-1 for advising things that "are a bit aggressive, of course". I've approached a student like that in the past and he and his buddy jumped out of their chairs and threatened to attack me ("don't come at me, yo") and then ran from the room. Never again. Oct 5 at 22:56
  • 8
    @DanielR.Collins: Sometimes I find what you report in your comments a bit scary (honestly; no sarcasm intended). Walking over to a student with a displeasured look on the face, or asking them to answer a question on the board if they just disrupted the class, makes some students threaten the instructor at your college? How do you manage to teach your students anything under such circumstances? (I mean this is a genuine question - I think I personally would be completely desperate within weeks.) Oct 6 at 9:33
  • 2
    @JochenGlueck: Thanks for thinking about that. :-) I've only had to call security a few times (but again, I stopped certain interactions after that one event). Took a self-defense course to get more confident physically. The real problem is the lower-level (remedial) classes full of sad, helpless, desperate students who are illiterate and find it impossible to learn 4th-grade math; higher-level classes are more reasonable. At this point I'm pretty anti-open-admissions. Oct 6 at 13:06
10

Irrespective of whether this rises to the level of bullying or not (and I don't really want to get into the weeds on that), as an academic teaching undergraduates, you need to learn to "control the room". Undergraduates are generally young and sometimes immature. Consequently, you should ensure that your classroom is being run by a responsible adult (you) and you should avoid allowing a situation where "the inmates run the asylum". This is a situation you should take seriously, and I think you should look at it in a broader sense that abstracts from the specific problem you are having with these partiular unruly students.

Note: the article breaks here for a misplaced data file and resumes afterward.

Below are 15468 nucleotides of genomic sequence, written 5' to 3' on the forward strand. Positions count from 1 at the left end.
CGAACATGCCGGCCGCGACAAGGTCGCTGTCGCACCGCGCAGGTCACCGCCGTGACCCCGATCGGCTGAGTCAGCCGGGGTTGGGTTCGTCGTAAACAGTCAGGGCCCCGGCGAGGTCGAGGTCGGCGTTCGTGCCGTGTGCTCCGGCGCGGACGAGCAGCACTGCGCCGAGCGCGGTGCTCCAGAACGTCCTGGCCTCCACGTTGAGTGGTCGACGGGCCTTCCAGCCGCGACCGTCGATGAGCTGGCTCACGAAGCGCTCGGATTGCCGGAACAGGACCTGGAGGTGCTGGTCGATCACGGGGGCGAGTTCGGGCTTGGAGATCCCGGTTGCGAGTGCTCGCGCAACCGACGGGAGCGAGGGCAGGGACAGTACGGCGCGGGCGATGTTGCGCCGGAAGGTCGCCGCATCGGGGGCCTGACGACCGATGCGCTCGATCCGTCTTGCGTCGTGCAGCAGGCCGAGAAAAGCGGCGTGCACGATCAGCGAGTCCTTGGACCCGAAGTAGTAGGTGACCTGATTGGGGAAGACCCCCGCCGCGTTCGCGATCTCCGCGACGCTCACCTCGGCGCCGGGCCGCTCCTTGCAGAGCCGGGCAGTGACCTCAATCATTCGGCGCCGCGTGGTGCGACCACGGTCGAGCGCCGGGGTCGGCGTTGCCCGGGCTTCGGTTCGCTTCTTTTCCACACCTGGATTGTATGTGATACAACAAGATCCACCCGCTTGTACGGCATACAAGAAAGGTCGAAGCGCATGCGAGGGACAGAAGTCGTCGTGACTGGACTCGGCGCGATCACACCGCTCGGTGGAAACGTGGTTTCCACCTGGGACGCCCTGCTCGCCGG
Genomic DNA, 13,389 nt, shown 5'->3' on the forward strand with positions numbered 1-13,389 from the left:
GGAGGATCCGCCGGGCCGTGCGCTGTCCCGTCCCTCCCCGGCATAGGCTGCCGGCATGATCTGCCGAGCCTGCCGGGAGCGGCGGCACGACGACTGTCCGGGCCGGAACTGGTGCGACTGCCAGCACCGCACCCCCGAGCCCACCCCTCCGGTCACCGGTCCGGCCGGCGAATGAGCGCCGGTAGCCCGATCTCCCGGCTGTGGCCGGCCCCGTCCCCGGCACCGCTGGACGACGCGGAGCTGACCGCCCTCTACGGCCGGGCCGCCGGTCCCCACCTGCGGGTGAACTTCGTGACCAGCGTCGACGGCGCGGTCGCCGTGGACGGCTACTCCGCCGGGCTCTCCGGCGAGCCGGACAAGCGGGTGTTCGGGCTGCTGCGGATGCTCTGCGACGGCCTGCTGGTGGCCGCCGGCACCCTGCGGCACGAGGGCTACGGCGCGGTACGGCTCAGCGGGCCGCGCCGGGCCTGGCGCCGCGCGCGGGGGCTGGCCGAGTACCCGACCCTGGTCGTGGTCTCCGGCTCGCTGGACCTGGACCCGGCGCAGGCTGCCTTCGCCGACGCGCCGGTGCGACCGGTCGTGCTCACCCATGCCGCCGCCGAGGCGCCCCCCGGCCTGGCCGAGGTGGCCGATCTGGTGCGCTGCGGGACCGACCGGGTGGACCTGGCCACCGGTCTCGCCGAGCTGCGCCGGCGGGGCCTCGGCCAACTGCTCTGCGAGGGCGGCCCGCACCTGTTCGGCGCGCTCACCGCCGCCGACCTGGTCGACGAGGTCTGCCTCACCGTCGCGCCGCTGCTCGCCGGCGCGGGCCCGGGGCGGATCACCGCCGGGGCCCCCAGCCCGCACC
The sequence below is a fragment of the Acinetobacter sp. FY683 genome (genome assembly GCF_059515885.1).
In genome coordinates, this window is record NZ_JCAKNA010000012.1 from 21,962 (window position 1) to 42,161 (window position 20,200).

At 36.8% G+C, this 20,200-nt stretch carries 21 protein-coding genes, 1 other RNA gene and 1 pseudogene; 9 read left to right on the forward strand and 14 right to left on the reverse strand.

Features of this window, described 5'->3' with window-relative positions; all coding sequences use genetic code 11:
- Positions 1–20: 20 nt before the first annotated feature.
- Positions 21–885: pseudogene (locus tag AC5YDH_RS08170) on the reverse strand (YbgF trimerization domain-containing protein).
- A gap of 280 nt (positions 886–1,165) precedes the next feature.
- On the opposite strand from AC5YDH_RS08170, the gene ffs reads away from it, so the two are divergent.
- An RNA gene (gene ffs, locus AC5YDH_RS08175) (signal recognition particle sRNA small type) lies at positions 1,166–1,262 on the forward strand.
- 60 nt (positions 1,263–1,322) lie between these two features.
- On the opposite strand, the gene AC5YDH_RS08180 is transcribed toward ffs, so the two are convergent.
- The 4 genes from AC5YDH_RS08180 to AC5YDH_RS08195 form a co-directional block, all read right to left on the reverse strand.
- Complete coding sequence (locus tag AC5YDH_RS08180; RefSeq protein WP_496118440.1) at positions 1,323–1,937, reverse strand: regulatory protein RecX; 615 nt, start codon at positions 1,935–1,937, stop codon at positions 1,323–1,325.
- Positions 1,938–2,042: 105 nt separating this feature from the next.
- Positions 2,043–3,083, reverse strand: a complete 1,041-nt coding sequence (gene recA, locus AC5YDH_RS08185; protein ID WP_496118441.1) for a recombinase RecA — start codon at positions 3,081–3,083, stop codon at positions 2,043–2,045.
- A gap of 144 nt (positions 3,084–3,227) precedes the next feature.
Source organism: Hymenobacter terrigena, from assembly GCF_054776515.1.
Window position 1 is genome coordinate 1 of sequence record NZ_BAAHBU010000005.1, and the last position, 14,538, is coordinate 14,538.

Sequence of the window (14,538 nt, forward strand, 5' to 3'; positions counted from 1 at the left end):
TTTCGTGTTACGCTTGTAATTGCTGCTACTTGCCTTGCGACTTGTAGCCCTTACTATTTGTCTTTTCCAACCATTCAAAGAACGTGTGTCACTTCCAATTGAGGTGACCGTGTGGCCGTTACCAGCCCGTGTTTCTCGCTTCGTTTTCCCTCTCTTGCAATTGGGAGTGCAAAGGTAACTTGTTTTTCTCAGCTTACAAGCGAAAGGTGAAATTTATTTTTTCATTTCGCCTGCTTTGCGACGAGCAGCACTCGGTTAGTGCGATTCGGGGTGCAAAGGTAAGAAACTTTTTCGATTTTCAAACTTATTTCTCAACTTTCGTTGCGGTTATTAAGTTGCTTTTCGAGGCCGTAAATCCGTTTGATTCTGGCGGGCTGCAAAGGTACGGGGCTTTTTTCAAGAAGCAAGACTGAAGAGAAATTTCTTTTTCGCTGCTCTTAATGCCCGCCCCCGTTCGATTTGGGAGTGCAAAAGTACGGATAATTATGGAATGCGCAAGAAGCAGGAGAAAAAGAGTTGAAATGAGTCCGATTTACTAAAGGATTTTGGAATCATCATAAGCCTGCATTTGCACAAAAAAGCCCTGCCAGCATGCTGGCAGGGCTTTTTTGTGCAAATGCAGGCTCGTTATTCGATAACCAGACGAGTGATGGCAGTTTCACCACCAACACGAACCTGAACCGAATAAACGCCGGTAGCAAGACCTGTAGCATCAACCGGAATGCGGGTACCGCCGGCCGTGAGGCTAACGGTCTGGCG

Establishing authority in a classroom (without being overbearing yourself) is a subtle art, but you can speak to experienced academics in your department and get them to help you with this. As a general rule, if there is persistent misbehaviour, you can start out with polite requests, then escalate to calm but firm statements of what you require, and then escalate to removing students from the classroom. In extreme cases you might escalate to a private meeting or a disciplinary action. In some cases it can be appropriate to give unruly undergraduates a bit of a "dressing down" (usually in private) to enforce behavioural standards.

From your description of the problem here, it sounds like you have probably already established an atmosphere in your classroom where misbehaving students do not take your authority and instructions seriously. This can be difficult to remedy for the class under consideration, but it is a good prompt to try to start your next course with a commitment to establishing control over the room early on in the course. Seek help from experienced academics and have them sit in on a class with you to observe if that would be helpful (but take account of the Hawthorne effect).